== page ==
In addition, while claim 1 requires that the determination of the hardening temperature is carried out on the basis of the curve of the tensile equilibrium modulus versus temperature obtained by the DMA (Dynamic Mechanical Analysis) method, the curve 48 of document D1 represents the shear modulus and not the equilibrium tensile modulus and, as already mentioned above, the document is silent as to the test conditions. The shear and the tensile modulus are related, as held by the examining division and as also mentioned in the application (page 3, lines 3 to 7 of the description), by a factor of about three, but the actual value of this factor depends on the particular polymeric material and, in addition, also on the temperature via the Poisson's ratio. These facts further preclude a reliable derivation of the value of the hardening temperature of the materials considered in document D1 on the basis of curve 48 of Figure 4. In particular, the fact that the factor of proportionality between the shear and the tensile modulus varies with temperature implies that the curves representing the variation of the tensile modulus and the shear modulus with temperature would - contrary to the view expressed by the examining division in its decision - generally not have the same shape, with the consequence that the tangent to the inflection point of the curves would be different and the determination of the hardening temperature as defined in claim 1 would give different results for the two curves.
In view of all these considerations, the Board concludes that the estimation by the examining division of the hardening temperature does not allow to establish clearly and unambiguously that the hardening temperature of the polymeric materials of the first coating layer considered in document D1 would be lower than -10° C as required by claim 1.
3.2.2 Second, as held by the examining division, document D1 teaches value ranges of the equilibrium modulus of the polymeric material of the first coating layer between about 1.4 and about 3 MPa. The claimed method, however, requires an equilibrium tensile modulus lower than 1.3 MPa as determined by the specific method defined in the claim, and document D1 teaches expressly against values of the modulus lower than about 1.4 MPa (column 8, lines 51 to 55).
Furthermore, document D1, in its introductory section, refers to first coating layers of the prior art having an equilibrium modulus of elasticity in the range of about 50 to 200 psi (column 2, lines 6 to 21), corresponding to a tensile modulus in the range between about 1 and about 4 MPa. However, this disclosure only acknowledges in general terms the properties of polymeric materials used in the prior art for reducing microbending of the glass fiber and, in addition, this disclosure fails to teach any correlation of the modulus with the temperature characteristics of the material, and in particular with the hardening temperature.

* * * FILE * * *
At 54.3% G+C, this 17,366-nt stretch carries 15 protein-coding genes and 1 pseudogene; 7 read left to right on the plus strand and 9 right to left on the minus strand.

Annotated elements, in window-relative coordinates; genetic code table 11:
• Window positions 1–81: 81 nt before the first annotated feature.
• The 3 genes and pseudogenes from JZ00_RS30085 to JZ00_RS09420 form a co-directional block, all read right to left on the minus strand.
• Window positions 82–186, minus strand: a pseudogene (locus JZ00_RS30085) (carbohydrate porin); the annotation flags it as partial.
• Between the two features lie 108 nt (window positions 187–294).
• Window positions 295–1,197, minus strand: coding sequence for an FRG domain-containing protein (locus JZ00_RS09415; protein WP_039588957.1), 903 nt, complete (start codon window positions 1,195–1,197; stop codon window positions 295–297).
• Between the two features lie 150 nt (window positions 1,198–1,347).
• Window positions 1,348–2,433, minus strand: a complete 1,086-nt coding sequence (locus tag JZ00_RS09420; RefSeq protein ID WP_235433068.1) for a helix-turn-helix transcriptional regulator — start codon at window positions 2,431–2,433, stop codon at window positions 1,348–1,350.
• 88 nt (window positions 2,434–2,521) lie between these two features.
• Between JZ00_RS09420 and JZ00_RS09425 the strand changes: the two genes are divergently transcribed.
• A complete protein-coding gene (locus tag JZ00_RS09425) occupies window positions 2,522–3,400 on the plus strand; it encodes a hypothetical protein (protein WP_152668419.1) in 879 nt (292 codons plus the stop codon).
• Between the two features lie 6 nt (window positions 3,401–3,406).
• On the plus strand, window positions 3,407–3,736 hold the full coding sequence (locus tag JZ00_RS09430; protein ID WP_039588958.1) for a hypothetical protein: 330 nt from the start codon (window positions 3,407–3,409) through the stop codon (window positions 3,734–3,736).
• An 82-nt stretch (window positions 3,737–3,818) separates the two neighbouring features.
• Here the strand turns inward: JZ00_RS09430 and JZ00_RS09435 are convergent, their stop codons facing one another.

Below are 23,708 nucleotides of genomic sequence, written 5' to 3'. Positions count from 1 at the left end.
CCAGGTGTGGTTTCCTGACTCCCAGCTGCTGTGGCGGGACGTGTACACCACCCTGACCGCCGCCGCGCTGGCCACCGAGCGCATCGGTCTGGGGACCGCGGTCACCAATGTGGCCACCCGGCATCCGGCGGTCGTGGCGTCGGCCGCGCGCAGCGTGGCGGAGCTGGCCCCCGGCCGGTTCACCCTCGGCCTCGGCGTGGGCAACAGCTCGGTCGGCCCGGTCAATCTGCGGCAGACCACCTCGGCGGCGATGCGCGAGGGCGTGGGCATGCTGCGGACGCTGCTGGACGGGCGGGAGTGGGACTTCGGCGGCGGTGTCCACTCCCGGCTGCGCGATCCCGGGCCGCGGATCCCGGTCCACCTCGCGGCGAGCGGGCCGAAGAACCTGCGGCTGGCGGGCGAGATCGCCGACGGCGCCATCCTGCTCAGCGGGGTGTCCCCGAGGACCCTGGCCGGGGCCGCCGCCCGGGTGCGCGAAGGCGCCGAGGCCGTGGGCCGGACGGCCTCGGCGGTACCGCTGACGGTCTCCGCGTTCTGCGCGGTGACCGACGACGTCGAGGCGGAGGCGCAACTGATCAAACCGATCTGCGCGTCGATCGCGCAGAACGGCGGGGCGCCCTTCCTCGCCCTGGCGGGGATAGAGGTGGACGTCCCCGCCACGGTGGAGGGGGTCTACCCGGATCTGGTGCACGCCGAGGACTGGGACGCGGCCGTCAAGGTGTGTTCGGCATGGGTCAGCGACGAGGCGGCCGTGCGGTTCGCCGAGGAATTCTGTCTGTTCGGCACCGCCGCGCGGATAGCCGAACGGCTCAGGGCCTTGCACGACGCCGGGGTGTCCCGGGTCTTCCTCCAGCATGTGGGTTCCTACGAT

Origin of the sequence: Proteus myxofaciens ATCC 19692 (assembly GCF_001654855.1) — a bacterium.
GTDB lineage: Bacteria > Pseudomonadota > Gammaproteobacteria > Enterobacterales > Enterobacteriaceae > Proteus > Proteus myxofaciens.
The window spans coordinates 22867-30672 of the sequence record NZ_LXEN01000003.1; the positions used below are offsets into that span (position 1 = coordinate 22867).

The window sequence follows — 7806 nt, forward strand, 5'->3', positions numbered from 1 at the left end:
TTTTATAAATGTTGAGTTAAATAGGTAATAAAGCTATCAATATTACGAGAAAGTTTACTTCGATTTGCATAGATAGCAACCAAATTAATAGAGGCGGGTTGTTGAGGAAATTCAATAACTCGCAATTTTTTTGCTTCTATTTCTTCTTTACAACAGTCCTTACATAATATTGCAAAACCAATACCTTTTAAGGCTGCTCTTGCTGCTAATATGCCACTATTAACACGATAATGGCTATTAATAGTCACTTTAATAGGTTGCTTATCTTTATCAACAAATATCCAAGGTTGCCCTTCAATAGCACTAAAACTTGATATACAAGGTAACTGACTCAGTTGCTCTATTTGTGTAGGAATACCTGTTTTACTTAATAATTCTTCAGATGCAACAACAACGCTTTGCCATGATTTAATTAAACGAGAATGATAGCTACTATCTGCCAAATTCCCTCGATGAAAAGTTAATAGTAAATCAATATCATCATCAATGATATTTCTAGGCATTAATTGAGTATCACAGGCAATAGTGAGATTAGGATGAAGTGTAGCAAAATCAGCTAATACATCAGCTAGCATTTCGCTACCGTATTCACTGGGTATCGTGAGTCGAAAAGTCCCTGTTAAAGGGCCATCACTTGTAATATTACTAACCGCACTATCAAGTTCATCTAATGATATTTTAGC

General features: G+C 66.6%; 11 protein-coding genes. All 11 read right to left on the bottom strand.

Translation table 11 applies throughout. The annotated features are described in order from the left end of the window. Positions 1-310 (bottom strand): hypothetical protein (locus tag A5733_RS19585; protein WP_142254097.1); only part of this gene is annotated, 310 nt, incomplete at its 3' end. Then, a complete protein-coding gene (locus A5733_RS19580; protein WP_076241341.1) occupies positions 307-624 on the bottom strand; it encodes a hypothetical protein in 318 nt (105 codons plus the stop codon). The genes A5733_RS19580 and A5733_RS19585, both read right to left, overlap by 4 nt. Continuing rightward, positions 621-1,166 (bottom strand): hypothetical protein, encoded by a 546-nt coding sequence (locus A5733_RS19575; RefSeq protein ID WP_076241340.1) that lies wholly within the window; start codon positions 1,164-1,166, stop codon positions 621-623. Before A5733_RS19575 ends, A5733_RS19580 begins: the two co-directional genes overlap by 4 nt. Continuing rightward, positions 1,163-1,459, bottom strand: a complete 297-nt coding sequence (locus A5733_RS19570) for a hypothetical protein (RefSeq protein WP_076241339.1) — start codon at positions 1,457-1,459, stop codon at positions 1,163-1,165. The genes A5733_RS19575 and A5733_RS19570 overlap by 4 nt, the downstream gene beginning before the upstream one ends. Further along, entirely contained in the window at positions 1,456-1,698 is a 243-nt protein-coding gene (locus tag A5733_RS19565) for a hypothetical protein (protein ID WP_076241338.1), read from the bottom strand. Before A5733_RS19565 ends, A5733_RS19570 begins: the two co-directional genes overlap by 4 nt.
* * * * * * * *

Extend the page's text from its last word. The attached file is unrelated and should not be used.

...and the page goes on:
3.2.3 In addition, present claim 1 has been amended with respect to the previous versions of the claim considered by the examining division so that the claimed method further requires the preliminary step of measuring the hardening temperature and the equilibrium tensile modulus of polymeric materials with the specific methods defined in the claim, and the subsequent step of selecting as material for the first coating layer a polymeric material having a hardening temperature and an equilibrium tensile modules within the claimed value ranges. As is apparent from the discussion in paragraphs 3.2.1 and 3.2.2 above, these method steps are neither disclosed nor suggested in document D1.
3.2.4 The Board concludes that document D1 does not anticipate or render obvious the measurement, selection and manufacture method defined in claim 1, nor the technical effect achieved with the claimed method, i.e. reducing the microbending sensitivity, and therefore the attenuation losses caused by microbending, of the resulting optical fiber over a large operating temperature range including relatively low temperatures of operation (page 5, lines 15 to 21, and page 9, lines 18 to 31 of the description).
The remaining documents on file are less relevant than document D1.
3.3 The Board concludes that the subject-matter of claim 1 as well as that of dependent claims 2 to 13 is novel and involves an inventive step over the available prior art (Article 52(1) EPC).
4. The Board is also satisfied that the application documents amended according to the appellant's request and the invention to which they relate meet the remaining requirements of the EPC within the meaning of Article 97(1) EPC. The Board therefore concludes that the decision under appeal is to be set aside and a patent be granted on the basis of the application documents amended according to the present request of the appellant.
For these reasons it is decided that:
1. The decision under appeal is set aside.
2. The case is remitted to the department of first instance with the order to grant a patent in the following version:
- claims: claims 1 to 13 filed with the letter dated 26 May 2014;
- description: pages 1, 2, 4, 8, 10, 11, 13 to 16, 21 to 32, 34 to 39, 41 and 42 of the application as originally filed, and pages 3, 5 to 7, 9, 12, 17 to 20, 33 and 40 filed with the letter dated 4 June 2014; and
- drawings: sheets 1/8 to 8/8 of the application as originally filed.